When a weed went to war

University of New Hampshire Library

It it hadn’t been for school kids picking milkweeds, a lot of sailors wouldn’t have lived long enough to tell their stories of surviving ship sinkings in World War II.

Beverly Walker, of Madison, Wis., probably helped save quite a few of them.

She’s profiled in a marvelous story by the Milwaukee Journal Sentinel’s Meg Jones today, because she got to meet a sailor or two who were saved by milkweed.

During World War II, the government encouraged people to pick milkweed, which was used in life jackets aboard Navy ships. So Walker did.

“Our teacher said you need to pick them on your way home from school,” Walker, 84, tells the JS. “They told us it was to save lives, to save brothers and fathers.”

That’s the way things were back then; you did your part.

And that was good news for Mel Jacob, who was 19 when the USS Indianapolis was torpedoed in the Pacific. Only 900 men survived the sinking. For four days Jacob held onto a life jacket full of milkweed.

Of the 1,200 men aboard the ship, 900 survived the sinking. Three-hundred-seventeen came out of the water alive, thanks to kids like Walker.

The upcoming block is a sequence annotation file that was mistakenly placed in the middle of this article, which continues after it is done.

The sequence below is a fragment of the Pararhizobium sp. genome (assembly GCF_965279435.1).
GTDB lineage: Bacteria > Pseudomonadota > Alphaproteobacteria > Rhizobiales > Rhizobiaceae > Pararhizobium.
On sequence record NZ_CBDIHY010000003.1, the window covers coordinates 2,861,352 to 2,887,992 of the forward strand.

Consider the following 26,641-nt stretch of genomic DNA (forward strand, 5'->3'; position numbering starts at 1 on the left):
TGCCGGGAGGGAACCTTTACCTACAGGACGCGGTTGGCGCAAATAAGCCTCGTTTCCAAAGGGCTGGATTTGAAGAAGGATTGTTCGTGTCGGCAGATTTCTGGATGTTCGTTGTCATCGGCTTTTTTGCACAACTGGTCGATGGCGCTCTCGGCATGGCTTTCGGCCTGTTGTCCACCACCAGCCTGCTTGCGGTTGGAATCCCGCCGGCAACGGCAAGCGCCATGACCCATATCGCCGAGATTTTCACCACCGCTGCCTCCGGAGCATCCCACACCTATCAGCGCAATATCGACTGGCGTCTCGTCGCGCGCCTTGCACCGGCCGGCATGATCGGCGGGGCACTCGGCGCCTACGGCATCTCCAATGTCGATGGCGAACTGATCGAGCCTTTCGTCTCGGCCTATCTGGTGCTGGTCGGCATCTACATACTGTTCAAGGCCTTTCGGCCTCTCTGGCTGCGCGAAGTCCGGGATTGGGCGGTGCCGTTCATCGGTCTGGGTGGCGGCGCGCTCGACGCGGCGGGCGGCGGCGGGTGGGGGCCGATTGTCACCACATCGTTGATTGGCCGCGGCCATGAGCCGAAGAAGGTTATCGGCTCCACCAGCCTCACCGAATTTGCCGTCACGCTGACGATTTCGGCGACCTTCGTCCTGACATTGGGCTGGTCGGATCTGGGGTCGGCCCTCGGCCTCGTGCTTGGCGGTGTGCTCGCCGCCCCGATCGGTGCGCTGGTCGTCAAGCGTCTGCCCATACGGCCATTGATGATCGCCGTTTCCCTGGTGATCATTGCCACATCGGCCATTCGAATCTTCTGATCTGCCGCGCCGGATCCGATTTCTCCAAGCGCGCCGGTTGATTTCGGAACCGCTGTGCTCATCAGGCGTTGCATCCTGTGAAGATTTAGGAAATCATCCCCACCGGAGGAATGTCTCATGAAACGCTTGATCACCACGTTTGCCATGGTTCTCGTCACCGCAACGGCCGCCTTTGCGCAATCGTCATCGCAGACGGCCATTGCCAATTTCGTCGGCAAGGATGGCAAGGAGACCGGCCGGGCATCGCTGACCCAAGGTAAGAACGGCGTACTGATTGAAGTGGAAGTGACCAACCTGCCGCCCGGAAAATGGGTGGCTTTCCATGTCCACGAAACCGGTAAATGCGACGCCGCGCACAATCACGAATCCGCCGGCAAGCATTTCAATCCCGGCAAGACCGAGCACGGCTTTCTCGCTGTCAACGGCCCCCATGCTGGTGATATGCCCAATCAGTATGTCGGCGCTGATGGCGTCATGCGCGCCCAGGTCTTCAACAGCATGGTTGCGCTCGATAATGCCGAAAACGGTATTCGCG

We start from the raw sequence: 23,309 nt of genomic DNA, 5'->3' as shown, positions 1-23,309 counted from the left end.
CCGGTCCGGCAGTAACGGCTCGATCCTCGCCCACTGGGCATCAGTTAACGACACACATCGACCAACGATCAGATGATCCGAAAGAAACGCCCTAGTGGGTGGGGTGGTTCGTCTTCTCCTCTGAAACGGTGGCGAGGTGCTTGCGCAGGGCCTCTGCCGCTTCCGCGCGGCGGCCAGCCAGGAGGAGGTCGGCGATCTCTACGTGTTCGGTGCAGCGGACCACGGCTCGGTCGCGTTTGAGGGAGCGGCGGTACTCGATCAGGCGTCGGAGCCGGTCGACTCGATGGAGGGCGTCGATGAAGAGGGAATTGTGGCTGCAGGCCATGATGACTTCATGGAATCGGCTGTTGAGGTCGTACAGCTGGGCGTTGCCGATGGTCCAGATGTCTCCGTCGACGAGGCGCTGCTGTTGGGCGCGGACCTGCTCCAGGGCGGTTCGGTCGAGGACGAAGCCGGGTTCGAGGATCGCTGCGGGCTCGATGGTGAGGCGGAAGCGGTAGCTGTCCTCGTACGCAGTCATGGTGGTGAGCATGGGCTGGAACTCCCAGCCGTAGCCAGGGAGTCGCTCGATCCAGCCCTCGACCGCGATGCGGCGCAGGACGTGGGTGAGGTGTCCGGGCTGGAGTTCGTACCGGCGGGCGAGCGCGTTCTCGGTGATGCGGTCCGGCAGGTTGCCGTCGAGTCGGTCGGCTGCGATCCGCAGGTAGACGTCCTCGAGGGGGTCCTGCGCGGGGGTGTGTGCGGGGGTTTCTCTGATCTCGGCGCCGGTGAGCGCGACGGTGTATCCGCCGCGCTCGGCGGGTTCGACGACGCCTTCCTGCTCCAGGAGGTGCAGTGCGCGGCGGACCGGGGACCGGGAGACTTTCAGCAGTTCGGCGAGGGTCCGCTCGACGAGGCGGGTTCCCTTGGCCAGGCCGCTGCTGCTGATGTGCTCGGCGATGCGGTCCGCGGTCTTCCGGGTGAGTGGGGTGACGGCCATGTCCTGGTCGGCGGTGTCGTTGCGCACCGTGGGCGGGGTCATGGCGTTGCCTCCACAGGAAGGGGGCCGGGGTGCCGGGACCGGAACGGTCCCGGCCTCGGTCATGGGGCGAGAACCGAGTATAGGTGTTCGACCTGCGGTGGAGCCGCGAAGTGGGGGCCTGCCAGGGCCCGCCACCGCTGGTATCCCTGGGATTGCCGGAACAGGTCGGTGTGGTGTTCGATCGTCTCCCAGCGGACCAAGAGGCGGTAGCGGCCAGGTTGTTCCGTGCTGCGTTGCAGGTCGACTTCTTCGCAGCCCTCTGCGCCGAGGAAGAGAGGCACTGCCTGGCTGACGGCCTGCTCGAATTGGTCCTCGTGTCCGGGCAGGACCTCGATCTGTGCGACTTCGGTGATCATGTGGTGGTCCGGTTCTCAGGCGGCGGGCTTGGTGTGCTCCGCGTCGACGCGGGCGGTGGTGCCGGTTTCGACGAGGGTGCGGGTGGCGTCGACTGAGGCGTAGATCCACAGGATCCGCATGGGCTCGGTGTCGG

She met some of the survivors at a recent reunion.

“I kind of think they were shocked” when they learned about milkweed and the connection to their life jackets, Walker said of the Indianapolis survivors. She asked each of the 11 survivors at the reunion to stand up and say how many days they were in the water. One man said if hadn’t been for the life jackets, there would be no reunion because none would have survived.

“Everybody did what they had to back then. Nobody said ‘thank you.’ You just did it,” Walker said. “It’s almost a miracle. This simple weed saved so many lives.”